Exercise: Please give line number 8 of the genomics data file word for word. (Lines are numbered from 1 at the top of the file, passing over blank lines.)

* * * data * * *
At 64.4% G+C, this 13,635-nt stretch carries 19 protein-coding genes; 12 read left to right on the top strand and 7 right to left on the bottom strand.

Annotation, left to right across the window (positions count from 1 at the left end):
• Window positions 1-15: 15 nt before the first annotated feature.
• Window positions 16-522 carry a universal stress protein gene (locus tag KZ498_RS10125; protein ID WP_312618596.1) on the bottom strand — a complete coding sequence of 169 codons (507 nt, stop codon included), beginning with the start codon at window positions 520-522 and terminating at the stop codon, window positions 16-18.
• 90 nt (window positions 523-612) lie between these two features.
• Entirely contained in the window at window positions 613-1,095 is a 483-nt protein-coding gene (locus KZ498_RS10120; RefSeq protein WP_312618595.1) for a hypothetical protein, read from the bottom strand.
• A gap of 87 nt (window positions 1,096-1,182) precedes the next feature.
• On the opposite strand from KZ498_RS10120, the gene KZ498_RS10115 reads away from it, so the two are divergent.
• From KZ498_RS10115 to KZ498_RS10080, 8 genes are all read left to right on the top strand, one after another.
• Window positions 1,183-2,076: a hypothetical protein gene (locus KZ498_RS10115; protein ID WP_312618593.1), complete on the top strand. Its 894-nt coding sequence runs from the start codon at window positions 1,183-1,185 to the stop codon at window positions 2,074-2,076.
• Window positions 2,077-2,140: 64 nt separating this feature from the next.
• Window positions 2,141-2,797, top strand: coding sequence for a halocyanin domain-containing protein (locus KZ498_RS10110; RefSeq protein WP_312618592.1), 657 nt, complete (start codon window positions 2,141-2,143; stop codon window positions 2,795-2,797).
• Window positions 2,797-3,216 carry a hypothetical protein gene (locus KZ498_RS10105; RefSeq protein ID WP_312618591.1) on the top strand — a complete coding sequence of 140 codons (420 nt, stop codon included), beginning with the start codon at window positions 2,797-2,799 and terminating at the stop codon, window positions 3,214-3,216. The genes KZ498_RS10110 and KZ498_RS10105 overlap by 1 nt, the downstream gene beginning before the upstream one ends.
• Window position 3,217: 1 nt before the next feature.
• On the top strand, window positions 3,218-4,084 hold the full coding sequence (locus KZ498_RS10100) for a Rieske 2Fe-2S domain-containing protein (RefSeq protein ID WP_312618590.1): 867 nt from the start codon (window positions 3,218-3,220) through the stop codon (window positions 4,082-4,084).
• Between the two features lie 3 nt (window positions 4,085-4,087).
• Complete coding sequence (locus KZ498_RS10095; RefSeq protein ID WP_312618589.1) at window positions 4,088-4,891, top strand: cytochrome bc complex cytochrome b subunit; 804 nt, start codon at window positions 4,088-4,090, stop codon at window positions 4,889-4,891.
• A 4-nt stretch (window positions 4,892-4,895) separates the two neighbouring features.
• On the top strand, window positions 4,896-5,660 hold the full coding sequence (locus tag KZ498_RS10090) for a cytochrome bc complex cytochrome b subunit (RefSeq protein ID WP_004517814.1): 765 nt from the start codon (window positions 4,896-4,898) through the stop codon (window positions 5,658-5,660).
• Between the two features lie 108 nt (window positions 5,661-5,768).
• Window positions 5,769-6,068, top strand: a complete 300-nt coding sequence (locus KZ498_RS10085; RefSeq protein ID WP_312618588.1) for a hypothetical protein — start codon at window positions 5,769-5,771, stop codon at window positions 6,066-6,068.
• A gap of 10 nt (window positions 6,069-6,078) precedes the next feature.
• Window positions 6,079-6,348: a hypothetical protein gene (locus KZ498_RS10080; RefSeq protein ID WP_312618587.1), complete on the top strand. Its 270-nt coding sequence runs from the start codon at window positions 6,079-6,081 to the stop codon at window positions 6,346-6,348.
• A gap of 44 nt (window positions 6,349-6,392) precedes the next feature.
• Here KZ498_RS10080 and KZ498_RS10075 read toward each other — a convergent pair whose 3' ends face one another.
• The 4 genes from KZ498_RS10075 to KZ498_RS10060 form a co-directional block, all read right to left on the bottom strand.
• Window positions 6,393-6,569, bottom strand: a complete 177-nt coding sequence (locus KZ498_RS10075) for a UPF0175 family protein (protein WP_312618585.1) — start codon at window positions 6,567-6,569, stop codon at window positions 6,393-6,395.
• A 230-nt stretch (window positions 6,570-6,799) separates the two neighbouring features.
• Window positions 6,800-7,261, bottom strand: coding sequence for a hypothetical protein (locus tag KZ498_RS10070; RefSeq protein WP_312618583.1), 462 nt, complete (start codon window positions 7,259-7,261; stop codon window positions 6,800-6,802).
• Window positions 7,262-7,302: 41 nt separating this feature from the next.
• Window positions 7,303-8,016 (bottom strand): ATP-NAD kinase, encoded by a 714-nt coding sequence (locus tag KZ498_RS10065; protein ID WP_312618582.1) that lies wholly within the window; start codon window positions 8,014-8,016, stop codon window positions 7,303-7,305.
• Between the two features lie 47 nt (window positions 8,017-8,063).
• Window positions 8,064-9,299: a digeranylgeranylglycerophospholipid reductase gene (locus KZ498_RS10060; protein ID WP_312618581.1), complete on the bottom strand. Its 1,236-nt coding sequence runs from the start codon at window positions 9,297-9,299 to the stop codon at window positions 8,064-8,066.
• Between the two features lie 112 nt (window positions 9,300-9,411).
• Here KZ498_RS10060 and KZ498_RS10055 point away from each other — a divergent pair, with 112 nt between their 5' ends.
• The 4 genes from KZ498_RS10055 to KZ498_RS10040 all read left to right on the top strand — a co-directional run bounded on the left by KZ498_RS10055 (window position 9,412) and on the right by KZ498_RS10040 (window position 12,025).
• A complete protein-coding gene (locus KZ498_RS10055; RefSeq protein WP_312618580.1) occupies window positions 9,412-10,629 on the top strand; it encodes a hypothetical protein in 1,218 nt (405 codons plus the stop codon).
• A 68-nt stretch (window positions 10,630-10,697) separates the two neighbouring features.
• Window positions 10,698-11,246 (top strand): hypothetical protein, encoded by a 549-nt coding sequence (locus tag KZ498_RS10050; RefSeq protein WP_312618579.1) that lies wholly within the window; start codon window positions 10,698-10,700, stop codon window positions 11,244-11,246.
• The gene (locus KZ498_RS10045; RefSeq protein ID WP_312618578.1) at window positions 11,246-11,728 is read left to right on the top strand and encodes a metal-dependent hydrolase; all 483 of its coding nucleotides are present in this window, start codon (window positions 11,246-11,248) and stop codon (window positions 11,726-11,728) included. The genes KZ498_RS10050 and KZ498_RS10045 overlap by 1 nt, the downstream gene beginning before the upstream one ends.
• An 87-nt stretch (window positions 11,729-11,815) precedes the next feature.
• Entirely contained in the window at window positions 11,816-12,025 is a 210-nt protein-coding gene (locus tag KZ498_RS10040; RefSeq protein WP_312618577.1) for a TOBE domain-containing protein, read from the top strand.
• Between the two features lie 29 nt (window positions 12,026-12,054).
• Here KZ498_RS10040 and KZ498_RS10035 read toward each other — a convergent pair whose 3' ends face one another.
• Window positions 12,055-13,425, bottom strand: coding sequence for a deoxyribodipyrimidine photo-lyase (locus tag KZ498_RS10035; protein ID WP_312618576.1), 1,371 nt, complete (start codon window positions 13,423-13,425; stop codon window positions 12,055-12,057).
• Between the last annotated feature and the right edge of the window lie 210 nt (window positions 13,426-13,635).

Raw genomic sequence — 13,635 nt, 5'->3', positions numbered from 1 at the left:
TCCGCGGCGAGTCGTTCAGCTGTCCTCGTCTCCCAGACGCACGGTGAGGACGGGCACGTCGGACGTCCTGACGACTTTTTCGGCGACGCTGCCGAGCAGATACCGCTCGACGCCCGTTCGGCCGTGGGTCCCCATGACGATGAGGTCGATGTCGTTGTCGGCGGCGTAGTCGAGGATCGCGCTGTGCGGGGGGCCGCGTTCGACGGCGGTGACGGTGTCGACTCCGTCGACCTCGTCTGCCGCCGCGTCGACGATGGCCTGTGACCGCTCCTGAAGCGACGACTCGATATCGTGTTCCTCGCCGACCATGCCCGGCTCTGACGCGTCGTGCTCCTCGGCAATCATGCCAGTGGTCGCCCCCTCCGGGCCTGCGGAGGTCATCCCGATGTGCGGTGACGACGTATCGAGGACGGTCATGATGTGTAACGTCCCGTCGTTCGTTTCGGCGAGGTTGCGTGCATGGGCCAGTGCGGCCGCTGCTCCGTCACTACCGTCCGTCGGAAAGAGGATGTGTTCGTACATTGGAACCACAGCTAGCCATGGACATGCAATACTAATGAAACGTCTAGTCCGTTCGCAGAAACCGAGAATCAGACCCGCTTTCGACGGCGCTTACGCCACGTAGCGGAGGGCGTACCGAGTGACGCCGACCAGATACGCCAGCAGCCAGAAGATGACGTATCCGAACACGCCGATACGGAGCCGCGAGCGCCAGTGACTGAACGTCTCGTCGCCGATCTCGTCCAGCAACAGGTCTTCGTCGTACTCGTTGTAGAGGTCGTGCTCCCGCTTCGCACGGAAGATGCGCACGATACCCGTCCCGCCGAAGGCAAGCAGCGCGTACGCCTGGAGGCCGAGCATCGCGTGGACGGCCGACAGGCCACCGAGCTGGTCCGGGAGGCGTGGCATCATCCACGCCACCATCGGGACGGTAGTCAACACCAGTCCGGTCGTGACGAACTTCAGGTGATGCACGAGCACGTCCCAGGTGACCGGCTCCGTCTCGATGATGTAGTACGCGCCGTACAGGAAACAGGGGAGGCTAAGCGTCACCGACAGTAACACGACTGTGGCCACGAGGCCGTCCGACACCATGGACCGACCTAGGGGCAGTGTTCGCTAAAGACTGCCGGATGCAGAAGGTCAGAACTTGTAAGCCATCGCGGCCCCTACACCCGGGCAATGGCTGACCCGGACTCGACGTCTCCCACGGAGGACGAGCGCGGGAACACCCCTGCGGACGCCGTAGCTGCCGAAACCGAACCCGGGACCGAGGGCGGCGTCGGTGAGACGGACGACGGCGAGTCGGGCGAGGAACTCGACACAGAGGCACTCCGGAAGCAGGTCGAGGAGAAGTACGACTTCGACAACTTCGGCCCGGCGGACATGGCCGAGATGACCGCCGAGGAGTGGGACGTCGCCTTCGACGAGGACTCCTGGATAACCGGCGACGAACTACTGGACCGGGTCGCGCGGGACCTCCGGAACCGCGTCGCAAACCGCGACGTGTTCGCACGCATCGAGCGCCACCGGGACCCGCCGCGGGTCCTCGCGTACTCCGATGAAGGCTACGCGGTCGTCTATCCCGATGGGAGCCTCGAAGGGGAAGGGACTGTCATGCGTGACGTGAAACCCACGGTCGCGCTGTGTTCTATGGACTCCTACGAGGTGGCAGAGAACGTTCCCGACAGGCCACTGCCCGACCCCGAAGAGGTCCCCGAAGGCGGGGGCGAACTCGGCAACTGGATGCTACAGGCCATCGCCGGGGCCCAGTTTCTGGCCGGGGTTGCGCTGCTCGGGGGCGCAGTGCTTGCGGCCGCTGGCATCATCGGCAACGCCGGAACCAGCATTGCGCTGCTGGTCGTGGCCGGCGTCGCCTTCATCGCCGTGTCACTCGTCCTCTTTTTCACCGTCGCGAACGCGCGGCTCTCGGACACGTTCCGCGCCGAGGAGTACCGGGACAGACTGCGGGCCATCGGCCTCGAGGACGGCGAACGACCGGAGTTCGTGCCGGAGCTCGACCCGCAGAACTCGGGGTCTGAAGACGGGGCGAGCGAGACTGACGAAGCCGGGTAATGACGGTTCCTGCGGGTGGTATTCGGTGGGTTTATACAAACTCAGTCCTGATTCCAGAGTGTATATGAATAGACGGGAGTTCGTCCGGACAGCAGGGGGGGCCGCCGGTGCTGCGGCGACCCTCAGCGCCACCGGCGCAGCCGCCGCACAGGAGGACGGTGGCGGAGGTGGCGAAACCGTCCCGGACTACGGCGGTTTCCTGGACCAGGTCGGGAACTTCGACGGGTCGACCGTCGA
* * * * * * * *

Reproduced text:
• On the opposite strand from KZ498_RS10120, the gene KZ498_RS10115 reads away from it, so the two are divergent.